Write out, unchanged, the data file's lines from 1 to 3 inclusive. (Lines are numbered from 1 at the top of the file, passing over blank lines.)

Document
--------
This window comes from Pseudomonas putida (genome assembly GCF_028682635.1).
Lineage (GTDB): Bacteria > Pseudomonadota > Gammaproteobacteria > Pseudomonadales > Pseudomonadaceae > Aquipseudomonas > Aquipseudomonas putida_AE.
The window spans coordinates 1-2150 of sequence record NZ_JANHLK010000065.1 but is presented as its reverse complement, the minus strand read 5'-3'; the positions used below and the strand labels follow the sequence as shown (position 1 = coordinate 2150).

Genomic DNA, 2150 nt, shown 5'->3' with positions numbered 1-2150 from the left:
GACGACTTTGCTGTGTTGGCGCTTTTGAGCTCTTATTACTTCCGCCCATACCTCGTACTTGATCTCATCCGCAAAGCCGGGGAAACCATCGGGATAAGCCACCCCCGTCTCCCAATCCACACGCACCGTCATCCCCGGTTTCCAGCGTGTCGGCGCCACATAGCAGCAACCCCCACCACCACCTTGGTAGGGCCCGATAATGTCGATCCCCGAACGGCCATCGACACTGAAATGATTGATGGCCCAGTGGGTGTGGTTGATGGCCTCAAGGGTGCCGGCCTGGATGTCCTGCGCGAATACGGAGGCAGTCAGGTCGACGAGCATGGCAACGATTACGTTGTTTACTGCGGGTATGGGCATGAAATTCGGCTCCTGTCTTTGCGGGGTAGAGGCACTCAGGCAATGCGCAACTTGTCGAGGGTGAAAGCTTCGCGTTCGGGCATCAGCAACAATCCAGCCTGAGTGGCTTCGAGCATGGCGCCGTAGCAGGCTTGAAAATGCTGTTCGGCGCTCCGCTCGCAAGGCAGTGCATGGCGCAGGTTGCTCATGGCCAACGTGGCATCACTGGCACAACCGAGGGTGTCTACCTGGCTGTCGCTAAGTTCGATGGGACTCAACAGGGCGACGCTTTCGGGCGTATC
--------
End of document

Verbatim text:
This window comes from Pseudomonas putida (genome assembly GCF_028682635.1).
Lineage (GTDB): Bacteria > Pseudomonadota > Gammaproteobacteria > Pseudomonadales > Pseudomonadaceae > Aquipseudomonas > Aquipseudomonas putida_AE.
The window spans coordinates 1-2150 of sequence record NZ_JANHLK010000065.1 but is presented as its reverse complement, the minus strand read 5'-3'; the positions used below and the strand labels follow the sequence as shown (position 1 = coordinate 2150).